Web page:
Classical antiquity is a broad term for a long period of cultural history centered on the Mediterranean Sea, comprising the interlocking civilizations of ancient Greece and ancient Rome, collectively known as the Greco-Roman world. It is the period in which Greek and Roman society flourished and wielded great influence throughout Europe, North Africa and the Middle East. Conventionally, it is taken to begin with the earliest-recorded Greek poetry of Homer (8th – 7th century BC), and continues through the emergence of Christianity and the decline of the Roman Empire (5th century AD). It ends with the dissolution of classical culture at the close of Late Antiquity (AD 300 – 600).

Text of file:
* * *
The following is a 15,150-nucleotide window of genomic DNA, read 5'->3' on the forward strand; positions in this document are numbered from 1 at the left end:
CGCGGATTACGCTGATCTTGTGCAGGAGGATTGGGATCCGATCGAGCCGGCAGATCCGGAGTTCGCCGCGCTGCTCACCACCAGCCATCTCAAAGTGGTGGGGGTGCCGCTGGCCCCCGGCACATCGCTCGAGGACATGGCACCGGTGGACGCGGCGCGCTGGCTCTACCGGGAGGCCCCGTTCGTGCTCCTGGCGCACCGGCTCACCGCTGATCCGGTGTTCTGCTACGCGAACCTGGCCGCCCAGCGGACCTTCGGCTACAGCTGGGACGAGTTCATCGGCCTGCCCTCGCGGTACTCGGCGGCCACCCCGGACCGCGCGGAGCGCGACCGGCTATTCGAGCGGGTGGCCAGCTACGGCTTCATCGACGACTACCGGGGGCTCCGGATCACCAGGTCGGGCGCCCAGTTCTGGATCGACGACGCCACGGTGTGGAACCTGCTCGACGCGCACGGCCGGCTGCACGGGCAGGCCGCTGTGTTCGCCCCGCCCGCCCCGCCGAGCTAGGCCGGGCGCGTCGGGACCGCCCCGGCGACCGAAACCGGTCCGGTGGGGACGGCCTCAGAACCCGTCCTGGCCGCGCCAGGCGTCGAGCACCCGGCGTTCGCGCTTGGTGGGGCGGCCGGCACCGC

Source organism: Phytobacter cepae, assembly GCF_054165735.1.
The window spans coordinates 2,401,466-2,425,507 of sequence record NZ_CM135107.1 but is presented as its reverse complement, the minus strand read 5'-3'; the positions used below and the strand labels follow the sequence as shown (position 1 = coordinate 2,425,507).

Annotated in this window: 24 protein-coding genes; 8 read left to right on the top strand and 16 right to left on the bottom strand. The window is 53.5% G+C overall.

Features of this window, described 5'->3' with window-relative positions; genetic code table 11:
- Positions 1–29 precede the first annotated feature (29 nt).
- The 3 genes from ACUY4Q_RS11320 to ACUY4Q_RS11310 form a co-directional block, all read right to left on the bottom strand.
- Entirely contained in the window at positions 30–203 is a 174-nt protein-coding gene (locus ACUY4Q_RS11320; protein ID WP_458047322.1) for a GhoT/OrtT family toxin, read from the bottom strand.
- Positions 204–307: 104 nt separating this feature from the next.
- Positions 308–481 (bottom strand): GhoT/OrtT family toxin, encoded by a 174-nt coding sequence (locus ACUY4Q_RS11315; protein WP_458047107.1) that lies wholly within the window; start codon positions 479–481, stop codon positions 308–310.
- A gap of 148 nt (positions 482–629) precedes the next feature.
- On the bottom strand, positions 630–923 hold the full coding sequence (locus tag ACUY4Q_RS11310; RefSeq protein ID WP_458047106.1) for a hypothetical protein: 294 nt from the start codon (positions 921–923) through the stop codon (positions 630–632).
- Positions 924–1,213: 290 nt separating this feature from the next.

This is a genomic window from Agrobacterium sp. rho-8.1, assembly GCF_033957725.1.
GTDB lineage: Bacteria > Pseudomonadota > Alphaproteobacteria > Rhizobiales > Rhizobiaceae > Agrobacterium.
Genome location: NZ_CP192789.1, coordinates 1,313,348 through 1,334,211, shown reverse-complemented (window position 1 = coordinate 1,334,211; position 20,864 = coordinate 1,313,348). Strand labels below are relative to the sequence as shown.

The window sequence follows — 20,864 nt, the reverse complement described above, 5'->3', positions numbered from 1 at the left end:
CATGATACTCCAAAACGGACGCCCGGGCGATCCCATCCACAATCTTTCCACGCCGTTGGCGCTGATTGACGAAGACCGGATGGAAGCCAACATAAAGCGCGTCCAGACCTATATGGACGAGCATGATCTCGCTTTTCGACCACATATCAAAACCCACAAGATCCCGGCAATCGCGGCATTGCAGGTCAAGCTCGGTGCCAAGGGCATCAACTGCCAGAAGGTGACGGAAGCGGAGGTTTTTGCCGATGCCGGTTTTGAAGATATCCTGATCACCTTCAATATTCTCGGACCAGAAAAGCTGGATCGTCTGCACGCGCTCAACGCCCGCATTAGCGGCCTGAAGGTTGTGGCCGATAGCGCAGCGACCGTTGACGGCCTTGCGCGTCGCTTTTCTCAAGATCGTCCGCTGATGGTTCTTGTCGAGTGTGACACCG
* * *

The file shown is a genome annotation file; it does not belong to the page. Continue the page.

The culture of the ancient Greeks, together with a cross section of influences from the Orient, prevailed throughout classical antiquity as the basis of art, philosophy, society, and educational ideals. These ideals were preserved and imitated by the Romans, and it is this “Greco-Roman” cultural foundation that has been so immensely influential on the language, politics, educational systems, philosophy, science, art, and architecture of the modern world. Out of this sprang the ground-breaking art of the period, with its emphasis on symmetry, proportion, geometry, and a revolutionary blending of naturalism with idealism. “Classical Art,” in turn has dramatically impacted the way beauty, form, the spirit, and the human condition has been perceived, constructed, and contemplated ever since. Though its most quintessential and well known form of expression may be found in the marble sculpture of the time, classical art from glass, to bronze, to terracotta and beyond, masterfully expresses its philosophical underpinnings in any outlet. Seeking to dynamically express a perfect balance of harmony and proportion, of idealism and realism, of the beauty of nature with the highest talents of man, classical art conveys a unity of form and philosophy to achieve eternal beauty in a way no other style of art can. And whether if be the evocative terracotta pottery of ancient Greece, the profound portraiture of Roman marble, or the delicate glassware produced throughout the levant, the Barkat Gallery has items of every shape, size, and style from this legendary artistic tradition.